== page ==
Theoretical biology is a branch of biology that uses mathematical and computational tools to model and represent biological processes.

The complexity of real biological systems comes from the number of interacting parts and heterogeneity. These interactions can span times scales of picoseconds for electron transfer in photochemical reactions to billions of years in the case of evolution. Length scales range from molecules to cells and from organisms to ecosystems. This complexity requires sophisticated mathematics, which being not easily accessible to empirical biologists has led to the existence of a divide between theoretical and empirical biologists. Theoretical biologists may trade-off between abstraction and realism or between the qualitative and the quantitative. Theoretical biology as a term if often used together with the term mathematical biology.

The first example of a mathematical law for a biological event was in 1896 when British professor K. Person applied statistical techniques of probability curves and regression lines to genetic data. Communication between experimental biologists and applied mathematicians in the 1930s began the field of population genetics.

In the 1960s the International Union of Biological Sciences began to form a skeleton of concepts and methods from which the theoretical biology could grow. Discussions at symposia were intended to discover and formulate concepts and logical relations characteristics of living organisms in contrast to inorganic systems. The implications of these concepts to philosophy were also sought.

The best known example of theory in biology is the theory of evolution by natural selection by Charles Darwin. While he was a hands-on naturalist and geologist, his main contribution to science was theoretical. However Darwin never formalized his theory in mathematical terms. Darwin once wrote, “I have deeply regretted that I did not proceed far enough at least to understand something of the great leading principles of mathematics; for men thus endowed seem to have an extra sense”. Mathematical foundation for the theory of evolution was developed by population geneticists such as Pearson, Fisher, Wright and Haldane the end of the 1960s. The gradualist Darwinian view of natural selection was unified with a Mendelian understanding of genetics and observations by naturalists, experimental geneticists and paleontologists.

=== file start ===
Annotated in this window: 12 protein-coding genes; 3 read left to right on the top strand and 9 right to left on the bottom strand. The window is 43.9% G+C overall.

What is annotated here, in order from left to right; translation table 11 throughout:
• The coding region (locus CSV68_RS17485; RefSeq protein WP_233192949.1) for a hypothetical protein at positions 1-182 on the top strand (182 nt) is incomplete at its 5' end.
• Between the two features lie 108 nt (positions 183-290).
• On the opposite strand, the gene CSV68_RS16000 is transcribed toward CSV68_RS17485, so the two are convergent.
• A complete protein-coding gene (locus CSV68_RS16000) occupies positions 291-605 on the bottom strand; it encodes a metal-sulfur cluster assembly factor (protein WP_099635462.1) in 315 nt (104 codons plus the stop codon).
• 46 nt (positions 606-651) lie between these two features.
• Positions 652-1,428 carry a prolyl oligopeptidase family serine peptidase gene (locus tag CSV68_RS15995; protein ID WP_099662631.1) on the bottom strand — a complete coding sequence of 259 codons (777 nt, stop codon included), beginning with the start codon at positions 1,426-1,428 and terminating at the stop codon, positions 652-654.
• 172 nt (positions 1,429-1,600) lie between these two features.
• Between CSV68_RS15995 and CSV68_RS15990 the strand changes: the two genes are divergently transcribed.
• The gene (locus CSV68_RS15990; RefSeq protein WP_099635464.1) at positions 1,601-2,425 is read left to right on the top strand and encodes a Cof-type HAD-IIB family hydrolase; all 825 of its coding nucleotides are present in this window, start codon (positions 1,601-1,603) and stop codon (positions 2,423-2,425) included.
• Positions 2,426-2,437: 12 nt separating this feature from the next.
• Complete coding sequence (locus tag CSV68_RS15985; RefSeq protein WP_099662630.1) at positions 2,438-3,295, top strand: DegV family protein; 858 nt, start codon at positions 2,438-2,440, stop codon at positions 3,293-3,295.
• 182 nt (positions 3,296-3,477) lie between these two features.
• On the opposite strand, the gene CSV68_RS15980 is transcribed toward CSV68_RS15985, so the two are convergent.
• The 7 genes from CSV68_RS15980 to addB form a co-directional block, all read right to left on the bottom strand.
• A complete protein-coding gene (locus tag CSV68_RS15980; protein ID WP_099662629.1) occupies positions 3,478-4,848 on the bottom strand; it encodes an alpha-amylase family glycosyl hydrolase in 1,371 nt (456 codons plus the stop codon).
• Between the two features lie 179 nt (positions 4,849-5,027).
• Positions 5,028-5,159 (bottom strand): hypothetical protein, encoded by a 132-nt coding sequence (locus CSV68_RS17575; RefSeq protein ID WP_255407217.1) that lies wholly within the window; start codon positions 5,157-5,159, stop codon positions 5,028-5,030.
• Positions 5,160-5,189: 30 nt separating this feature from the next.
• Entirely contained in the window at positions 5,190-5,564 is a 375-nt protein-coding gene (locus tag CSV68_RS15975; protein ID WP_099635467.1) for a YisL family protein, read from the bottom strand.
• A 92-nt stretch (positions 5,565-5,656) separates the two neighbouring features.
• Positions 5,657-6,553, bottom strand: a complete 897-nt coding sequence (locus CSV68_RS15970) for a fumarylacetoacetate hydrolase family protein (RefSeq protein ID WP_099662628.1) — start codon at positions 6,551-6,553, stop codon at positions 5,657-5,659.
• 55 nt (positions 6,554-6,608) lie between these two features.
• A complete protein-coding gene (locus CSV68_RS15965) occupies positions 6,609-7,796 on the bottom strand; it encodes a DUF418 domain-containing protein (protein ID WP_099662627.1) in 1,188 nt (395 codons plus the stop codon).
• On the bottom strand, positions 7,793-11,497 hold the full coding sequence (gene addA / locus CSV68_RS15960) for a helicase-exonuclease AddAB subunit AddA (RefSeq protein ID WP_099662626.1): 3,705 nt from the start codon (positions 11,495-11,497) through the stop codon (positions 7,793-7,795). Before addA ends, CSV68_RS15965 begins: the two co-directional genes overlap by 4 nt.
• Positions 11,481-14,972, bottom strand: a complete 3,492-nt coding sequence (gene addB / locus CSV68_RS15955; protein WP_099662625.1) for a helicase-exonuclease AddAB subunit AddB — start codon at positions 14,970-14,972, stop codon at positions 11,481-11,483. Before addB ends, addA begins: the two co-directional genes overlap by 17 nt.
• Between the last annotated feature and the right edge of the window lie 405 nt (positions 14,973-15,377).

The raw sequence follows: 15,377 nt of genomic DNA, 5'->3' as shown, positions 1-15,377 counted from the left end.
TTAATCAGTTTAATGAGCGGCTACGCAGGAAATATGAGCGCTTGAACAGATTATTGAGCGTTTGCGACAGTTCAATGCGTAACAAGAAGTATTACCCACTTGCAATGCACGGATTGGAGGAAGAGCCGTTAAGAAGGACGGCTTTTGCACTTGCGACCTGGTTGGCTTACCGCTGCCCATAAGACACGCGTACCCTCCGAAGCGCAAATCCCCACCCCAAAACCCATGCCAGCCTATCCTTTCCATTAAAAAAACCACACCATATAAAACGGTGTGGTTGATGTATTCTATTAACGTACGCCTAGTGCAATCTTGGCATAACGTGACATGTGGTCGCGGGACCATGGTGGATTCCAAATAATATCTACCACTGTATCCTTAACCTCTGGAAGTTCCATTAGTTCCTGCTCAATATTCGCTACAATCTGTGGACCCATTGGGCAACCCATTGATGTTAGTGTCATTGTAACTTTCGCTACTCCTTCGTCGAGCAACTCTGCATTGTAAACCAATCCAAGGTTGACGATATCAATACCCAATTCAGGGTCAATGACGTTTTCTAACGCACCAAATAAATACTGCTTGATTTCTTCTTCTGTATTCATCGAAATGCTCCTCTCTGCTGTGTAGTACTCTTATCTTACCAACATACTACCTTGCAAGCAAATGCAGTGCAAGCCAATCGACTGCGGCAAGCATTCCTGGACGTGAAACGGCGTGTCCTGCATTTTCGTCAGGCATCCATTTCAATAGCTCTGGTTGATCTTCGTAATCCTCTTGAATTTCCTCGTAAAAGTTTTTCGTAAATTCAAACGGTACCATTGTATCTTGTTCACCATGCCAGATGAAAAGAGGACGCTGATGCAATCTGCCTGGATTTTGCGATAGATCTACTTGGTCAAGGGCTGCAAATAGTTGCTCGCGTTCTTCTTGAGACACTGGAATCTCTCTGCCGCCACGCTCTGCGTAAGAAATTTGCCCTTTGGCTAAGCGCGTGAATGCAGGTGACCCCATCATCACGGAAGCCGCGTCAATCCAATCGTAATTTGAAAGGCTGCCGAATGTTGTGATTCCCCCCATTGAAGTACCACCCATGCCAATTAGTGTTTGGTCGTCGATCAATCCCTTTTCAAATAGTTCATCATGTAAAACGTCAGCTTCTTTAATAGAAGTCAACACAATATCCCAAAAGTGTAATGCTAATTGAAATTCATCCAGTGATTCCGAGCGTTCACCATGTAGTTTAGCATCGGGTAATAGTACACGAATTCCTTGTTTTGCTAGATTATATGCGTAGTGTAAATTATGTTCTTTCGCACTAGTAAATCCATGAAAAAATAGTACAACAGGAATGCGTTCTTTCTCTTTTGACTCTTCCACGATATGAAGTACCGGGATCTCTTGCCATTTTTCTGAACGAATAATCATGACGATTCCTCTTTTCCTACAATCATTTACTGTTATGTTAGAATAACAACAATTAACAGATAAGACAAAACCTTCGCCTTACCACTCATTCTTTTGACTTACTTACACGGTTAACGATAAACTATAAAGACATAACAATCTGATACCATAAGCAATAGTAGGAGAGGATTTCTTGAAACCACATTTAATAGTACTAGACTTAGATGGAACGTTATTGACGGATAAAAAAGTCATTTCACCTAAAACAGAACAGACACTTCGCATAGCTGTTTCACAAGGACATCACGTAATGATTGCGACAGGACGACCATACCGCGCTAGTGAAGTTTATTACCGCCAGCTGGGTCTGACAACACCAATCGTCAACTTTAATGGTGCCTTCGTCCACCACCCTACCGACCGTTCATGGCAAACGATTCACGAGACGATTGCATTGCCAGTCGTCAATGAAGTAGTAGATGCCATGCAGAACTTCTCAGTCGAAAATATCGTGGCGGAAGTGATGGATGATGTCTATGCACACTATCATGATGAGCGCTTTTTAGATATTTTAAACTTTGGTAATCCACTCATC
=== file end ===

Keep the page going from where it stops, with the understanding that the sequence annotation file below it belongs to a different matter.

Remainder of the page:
Lotka-Volterra models of competition and prey-predation initiated the field of theoretical ecology. A clonal selection theory by Burnet which is a central part of what is understood of the adaptive immune system. Important roles for theoretical biology in neuroscience include the Hodgkin-Huxley model of action potentials and cable theory used by Rall as a framework for neuron dendritic structures. It has been argued that theoretical biology is needed to make sense of an abundance of data about genes, proteins and biological processes, that has come from increased computational power.